Why is Dina Dmytrivna calling me at 8:30 in the morning? I know she’s not going to the parade…
“Tammela, did you hear? It’s awful.”
“Viktor Mykolaiovych has died.”
“Seriously? What happened?”
“I don’t know how it is in English — інфаркт [infarct].”
“A heart attack. Oh my gosh.”
And thus began the day.
Viktor Mykolaiovych was only 44 years old (born in 1967). The teachers said he had had high blood pressure; I don’t know if he’d been taking any medicine for it or not. I gleaned later that he had a thrombosis (from his right arm to his heart? I’m not sure about how it all works, medically), maybe a myocardial infarction.
We are all in shock.
I saw him at school on Monday and asked him to take a look at the printer in my classroom that hadn’t been working. We met last week to go over some details on my grant and he mentioned that the work in the multimedia English classroom wasn’t finished; he promised that we’d replace the desks and chairs and try to get darker blinds so stuff on the projector screen would be easier to see. Now it’s unclear if any of these things will happen.
Viktor Mykolaiovych became our school Director just last fall, after having been vice principal for a while; he also taught Information Technology. Since he became the director, Sniatyn School No. 1 has flourished. He was energetic, enthusiastic, and really pushed forward in terms of adopting new technologies, renovating existing spaces, and elevating the school’s status in myriad ways. He was efficient and to-the-point in all manners of business. He had kind, intelligent eyes.
He was the one who initiated and wanted me to write a grant for the school’s English classroom; he was excited to work with me (and the Peace Corps) and use my skills in any way possible. I was grateful for his enthusiasm; he really wanted me to extend my service here and told me multiple times that the pupils really like me. He also corrected my Ukrainian grammar while bragging to others that I could understand everything in Ukrainian.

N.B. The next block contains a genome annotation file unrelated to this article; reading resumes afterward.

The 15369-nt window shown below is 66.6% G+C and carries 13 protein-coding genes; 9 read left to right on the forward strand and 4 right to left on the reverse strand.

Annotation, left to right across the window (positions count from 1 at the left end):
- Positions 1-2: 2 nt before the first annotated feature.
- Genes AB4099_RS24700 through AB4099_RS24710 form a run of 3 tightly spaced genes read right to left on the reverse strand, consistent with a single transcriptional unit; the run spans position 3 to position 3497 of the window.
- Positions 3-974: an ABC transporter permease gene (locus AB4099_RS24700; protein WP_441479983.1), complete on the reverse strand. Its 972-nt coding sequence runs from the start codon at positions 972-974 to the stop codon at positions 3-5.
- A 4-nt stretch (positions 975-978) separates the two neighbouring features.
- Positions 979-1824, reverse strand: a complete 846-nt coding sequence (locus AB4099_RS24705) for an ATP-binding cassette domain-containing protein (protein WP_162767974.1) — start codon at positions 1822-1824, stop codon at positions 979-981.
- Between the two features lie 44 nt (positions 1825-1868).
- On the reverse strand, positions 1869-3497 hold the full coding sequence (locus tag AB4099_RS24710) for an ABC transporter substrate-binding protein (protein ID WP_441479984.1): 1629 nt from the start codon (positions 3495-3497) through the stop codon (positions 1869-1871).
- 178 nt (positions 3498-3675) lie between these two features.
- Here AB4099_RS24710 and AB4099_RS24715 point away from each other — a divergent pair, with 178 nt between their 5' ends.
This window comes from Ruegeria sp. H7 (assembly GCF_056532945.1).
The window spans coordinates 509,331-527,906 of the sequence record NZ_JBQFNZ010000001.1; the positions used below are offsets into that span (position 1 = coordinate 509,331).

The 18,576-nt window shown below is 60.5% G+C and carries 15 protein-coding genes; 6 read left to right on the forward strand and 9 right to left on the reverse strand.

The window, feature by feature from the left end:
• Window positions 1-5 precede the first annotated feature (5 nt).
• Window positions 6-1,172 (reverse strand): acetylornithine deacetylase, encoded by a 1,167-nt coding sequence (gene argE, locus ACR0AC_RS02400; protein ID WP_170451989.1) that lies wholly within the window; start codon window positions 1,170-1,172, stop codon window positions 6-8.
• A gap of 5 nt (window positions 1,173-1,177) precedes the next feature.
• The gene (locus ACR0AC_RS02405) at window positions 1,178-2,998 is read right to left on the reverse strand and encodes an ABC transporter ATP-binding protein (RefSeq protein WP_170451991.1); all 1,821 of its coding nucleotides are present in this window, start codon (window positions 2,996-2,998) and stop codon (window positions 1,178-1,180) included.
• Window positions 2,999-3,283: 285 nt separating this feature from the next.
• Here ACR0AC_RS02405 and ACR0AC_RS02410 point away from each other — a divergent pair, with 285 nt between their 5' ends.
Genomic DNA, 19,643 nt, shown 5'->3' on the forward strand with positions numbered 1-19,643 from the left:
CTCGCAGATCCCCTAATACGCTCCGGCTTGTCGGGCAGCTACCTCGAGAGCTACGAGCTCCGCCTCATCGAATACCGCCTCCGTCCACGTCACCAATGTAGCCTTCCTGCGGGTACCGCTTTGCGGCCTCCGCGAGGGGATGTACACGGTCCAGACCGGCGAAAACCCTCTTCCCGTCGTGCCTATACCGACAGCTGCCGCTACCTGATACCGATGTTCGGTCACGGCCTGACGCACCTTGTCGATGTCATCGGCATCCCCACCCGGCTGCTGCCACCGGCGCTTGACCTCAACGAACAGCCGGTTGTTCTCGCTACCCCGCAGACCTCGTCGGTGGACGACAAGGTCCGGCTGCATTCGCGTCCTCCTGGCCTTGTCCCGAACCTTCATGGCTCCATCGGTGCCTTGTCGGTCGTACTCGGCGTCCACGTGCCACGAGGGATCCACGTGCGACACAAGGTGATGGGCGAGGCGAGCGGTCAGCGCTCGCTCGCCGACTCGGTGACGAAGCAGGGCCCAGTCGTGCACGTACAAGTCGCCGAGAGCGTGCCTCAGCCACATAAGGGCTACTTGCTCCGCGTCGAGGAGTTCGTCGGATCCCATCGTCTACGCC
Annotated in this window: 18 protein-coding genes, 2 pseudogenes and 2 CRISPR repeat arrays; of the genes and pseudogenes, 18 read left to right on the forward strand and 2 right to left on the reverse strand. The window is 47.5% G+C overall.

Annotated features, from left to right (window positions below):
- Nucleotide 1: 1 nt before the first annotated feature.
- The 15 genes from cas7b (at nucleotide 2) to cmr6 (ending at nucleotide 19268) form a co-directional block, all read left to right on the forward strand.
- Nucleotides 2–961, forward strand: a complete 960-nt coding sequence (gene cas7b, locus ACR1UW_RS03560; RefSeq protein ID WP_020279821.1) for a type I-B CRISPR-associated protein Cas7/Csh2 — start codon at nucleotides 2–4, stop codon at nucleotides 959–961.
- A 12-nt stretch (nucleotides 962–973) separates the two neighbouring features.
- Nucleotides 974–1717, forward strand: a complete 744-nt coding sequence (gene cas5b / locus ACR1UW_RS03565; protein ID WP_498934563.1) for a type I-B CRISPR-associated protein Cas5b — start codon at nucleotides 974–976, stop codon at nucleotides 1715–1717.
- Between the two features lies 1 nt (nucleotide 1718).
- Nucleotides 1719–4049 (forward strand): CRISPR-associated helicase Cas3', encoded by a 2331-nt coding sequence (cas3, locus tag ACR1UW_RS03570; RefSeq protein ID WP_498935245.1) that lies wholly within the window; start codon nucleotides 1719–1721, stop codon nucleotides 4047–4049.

Viktor Mykolaiovych’s wife, Nadia Mykhailivna, is also a teacher at our school, and a wonderful woman. Their younger son, Vitaliy, is one of my talented 10th-formers, and already sounds a lot like his dad when he speaks. I taught a lesson to the 10th form just yesterday.
This is a huge loss: for his family, for the school, and for the entire Sniatyn community (educational and otherwise).
We, the teachers, went to his house this afternoon to view the body and offer support. (It’s tradition here to have a 2- or 3-day open-casket wake.) The body was a grayish-yellow color, the mouth set into a slightly stern line, like it had been in life.
11 May 2012: The Funeral (my second in Ukraine; the first one was when the Director of our Methodological Cabinet died last fall): Viktor Mykolaiovych’s funeral was today. I didn’t go to the actual service but rather went to school, where most of the teachers and 4th-8th form pupils were waiting. When it was time, the pupils — and tons of other people — lined the main street from in front of the school all the way up past the grocery store almost to the park. Halya and I stood directly opposite the school. The procession appeared. In front, the 9th-11th form pupils, some teachers, and parents, led by my 10th-former, Nazar, carrying a framed photo of Viktor Mykolaiovych. All were carrying those fake-flower shield-like things. Next came the orchestra and choir, followed by the flat-bed truck carrying the open casket — his wife, sons, mother, and other family members were just behind the truck. It stopped right in front of us and paused as the school bell rang — this is a tradition when a teacher dies, Halya told me — and three of Nadia Mykhailivna’s 9th-form pupils, carrying a photo of him and a Ukrainian flag adorned with black ribbon, came down to the roadside. The procession carried on and we joined in for the last few hundred meters to the cemetery. I was pretty close during the burial and could see Viktor Mykolaiovych lying there, almost as if he was asleep. Across from me were my 10th-form pupils — VM’s younger son, Vitaliy, is their classmate, and he is lucky to have such supportive classmates and friends during such a difficult time. So many people were there: teachers, pupils, parents, administrators, educators, family, friends. The grief was overwhelming.
Viktor Mykolaiovych touched so many lives in Sniatyn, and we will miss him terribly.